Keeping a Safe Distance Between Cars on Texas Roadways
November 23rd, 2017
When is a driver driving too close? In recent years, the two second rule has given way in some circles to the three second rule. This means the same rule has been used, but with a bit of buffer to ensure adequate space is left between vehicles. The two (or three) second rule isn’t fixed. In poor weather conditions, when visibility is low or the road may be slippery, the distance should be increased. Under those circumstances, it is recommended that a driver double, or even triple, the count.
The Car-Length Rule for Safe Distance Between Cars
To provide a sense of the actual distance between cars, driver’s education and traffic school instructors often follow up the two or three second rule with a formula: you should generally keep one car-length between you and the car in front of you for every 10 miles per hour you’re traveling.
That was always a lot of math and measurement to undertake in traffic, but in 2017 there’s a new wrinkle in the mix. “Car length” doesn’t have a clear meaning on roads shared with 16-foot-plus SUVs and luxury cars alongside Smart cars maxing out at less than 9 feet.
Does Texas Law Specify a Safe Distance Between Cars?
Texas law, like the laws of most states, creates a conundrum for drivers. A driver may be ticketed for “following too close,” but the law doesn’t specify exactly what constitutes a safe distance. Since the safe space between cars varies based on speed, weather conditions, and even factors such as how well-maintained brakes and tires are, it is impossible to offer a concrete, easily measurable distance that will reliably be safe.
The Texas Driver Handbook, published by the Texas Department of Public Safety, recommends that the two second rule be applied at speeds of 30 mph or less, while a four second rule is appropriate at higher speeds. The handbook also provides stopping distances at various rates of speed, factoring in the average 1.5 seconds it takes a driver to think, react, and apply the brakes. At 50 mph, that distance is 229 feet. At 70 mph, it increases to 387 feet.
Maintaining an Assured Clear Distance
To make matters even more confusing, Texas driver’s are required by statute to follow the “assured clear distance” law. This law requires drivers to maintain an assured clear distance such that if the vehicle ahead of them comes to a stop, they can safely bring their vehicle to a stop. However, because this law fails to clearly define the distance required, even the Texas Courts refuse to impose this as a negligence per se (negligence as a matter of law) standard for civil liability purposes. Thus, drivers are still left with an unclear rule to follow.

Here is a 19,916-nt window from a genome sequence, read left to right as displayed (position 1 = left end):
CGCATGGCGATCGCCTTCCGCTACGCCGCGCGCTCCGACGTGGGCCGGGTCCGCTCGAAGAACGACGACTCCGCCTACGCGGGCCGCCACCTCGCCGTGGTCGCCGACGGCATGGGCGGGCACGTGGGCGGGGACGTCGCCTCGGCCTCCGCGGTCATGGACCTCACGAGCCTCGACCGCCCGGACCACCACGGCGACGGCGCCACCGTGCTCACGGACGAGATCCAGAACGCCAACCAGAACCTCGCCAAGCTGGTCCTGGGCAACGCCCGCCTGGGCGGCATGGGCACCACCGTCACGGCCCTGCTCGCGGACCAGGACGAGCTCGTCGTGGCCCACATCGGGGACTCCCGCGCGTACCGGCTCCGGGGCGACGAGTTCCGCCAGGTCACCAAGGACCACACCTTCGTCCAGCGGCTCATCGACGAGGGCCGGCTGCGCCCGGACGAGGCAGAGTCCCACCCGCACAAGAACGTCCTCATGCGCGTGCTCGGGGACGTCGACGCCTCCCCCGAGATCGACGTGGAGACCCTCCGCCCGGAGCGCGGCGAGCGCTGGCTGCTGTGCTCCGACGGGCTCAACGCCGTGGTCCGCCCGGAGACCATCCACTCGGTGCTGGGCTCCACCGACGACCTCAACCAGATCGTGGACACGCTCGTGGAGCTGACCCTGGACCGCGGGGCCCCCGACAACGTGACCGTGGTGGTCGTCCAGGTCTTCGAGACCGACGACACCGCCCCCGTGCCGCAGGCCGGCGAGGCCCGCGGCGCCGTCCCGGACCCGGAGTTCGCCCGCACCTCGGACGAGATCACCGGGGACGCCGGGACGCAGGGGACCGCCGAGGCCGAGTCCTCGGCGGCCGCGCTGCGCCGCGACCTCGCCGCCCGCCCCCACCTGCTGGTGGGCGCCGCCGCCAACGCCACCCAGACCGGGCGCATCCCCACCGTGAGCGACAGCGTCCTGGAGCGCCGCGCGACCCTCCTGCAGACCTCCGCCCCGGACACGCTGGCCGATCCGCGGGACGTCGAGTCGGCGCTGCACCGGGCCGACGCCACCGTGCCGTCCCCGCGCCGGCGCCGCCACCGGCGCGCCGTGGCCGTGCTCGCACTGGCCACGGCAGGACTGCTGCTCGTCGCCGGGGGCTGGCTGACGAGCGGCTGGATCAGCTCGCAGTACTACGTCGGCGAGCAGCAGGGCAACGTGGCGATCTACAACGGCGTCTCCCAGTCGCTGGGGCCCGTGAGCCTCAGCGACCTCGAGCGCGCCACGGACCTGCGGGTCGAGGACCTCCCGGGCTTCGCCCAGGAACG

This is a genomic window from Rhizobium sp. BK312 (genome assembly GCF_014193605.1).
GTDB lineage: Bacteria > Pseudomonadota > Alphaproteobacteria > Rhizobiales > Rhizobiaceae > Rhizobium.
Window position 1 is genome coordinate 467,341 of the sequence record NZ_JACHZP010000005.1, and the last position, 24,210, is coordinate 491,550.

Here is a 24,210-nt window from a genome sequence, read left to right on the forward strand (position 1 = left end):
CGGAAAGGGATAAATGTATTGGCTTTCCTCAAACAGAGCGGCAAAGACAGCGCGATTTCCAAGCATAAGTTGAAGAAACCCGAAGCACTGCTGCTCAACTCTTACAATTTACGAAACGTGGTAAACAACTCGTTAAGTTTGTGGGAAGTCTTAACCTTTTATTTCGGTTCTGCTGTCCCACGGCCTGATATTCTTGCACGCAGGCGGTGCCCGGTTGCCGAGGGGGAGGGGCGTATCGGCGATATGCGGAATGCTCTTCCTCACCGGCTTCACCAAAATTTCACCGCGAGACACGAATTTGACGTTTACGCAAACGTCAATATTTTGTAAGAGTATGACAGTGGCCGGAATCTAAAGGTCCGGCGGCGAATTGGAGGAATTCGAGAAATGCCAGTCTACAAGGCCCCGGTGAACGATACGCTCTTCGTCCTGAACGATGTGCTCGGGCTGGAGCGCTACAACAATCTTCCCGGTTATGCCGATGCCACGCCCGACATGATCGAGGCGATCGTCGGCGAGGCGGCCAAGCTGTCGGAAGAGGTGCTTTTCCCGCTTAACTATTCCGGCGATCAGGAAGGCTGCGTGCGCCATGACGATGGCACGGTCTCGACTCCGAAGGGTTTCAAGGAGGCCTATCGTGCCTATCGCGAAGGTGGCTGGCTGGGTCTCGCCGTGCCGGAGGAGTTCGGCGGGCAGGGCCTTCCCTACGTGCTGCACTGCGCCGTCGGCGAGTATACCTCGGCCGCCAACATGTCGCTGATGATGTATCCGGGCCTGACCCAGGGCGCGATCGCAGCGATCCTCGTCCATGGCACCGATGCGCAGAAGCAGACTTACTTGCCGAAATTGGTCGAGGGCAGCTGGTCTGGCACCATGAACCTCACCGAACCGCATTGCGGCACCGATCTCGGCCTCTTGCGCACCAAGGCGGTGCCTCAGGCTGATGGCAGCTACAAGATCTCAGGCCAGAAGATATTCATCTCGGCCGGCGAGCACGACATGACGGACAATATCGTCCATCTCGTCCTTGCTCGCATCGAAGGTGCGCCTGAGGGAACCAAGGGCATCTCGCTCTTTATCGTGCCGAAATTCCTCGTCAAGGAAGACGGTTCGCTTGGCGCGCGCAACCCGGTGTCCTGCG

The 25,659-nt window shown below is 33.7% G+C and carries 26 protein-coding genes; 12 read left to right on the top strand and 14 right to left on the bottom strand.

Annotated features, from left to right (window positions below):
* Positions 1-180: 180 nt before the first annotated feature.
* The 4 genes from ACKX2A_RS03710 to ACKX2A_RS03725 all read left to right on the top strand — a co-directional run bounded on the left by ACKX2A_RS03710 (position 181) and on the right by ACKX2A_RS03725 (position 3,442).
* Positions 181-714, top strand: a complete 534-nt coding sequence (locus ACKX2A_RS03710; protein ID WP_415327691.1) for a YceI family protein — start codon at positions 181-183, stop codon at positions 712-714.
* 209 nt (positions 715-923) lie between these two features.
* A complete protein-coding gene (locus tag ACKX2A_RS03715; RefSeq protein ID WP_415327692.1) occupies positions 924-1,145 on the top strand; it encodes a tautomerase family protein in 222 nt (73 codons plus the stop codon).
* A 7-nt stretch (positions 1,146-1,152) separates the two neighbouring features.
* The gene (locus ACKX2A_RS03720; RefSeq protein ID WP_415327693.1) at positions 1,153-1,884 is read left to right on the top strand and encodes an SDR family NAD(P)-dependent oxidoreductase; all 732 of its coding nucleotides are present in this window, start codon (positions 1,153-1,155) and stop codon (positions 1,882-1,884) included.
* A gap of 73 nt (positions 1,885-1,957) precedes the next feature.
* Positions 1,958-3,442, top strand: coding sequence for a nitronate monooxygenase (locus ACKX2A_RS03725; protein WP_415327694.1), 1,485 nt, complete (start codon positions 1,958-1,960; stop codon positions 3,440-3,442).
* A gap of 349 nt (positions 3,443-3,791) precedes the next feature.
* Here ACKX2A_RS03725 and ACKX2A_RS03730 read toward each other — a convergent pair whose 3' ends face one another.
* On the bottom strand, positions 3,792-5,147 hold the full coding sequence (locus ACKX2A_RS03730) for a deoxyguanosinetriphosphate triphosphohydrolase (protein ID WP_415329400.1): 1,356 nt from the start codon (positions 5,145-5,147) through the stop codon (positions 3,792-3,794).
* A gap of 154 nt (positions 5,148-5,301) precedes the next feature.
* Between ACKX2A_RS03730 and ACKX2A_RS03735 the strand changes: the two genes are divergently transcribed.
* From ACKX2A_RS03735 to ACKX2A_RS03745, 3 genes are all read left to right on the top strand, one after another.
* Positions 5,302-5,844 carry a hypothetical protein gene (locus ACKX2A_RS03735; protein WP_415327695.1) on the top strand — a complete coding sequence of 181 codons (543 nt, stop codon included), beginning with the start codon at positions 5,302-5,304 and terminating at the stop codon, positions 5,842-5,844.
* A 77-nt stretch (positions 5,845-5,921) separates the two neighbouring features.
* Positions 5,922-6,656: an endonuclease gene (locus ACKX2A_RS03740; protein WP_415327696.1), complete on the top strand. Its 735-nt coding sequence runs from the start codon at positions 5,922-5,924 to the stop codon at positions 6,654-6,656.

Is the Three Second Rule Realistic?
If you’re conscious of the safe distance between two vehicles, you probably note that many—perhaps most—of the cars on the road with you are too close together. While it may be natural to go with the flow and follow too close yourself, it’s important to note that “everybody’s doing it” isn’t a legal defense. It also doesn’t make crowding the car in front of you safer. In fact, following too close is even more dangerous if the vehicle in front of you or the vehicle behind you is also following too close.
In short, if you choose to ignore the rule because everyone else does, you’re putting yourself and others at risk of serious injury and property damage. And, you’re putting yourself at risk for a ticket and potential liability for injury to others and damage to other vehicles.
Whether you employ the three second rule on the road, develop a solid ability to calculate and judge distance, or memorize the appropriate amount of space to give other drivers at various speeds, it is important for everyone that you don’t follow too close.
Injured by a Driver Who Was Driving Too Close?
If you’ve been in an accident because another driver was following too close, you may be entitled to compensation. Depending on the circumstances, damages may include:
- Reimbursement for medical expenses
- Compensation for lost income
- Repair or replacement of your vehicle
- Compensation for pain and suffering
Talking to a local personal injury attorney can be the first step toward getting back on track after a serious car accident. Call us for a free consultation: 800-298-0111.
For additional reading see: Who Is At Fault In A Rear-End Car Accident in Texas?
Paul Cannon has practiced personal injury trial law since 1995. He is Board Certified in Personal Injury Trial Law (2005). He has earned recognition as a Super Lawyer by Thompson Reuters in 2017 & 2018, and as a Top 100 Trial Lawyer by the National Trial Lawyers Association in 2017. He is a Shareholder, trial lawyer and online marketing manager at Simmons and Fletcher, P.C. His legal writings have been published by the Texas Bar Journal, Business.com, Lawyer.com HG Legal Resources, Lawfirms.com, and others. He has been asked to give education talks and media interviews on dog bite law.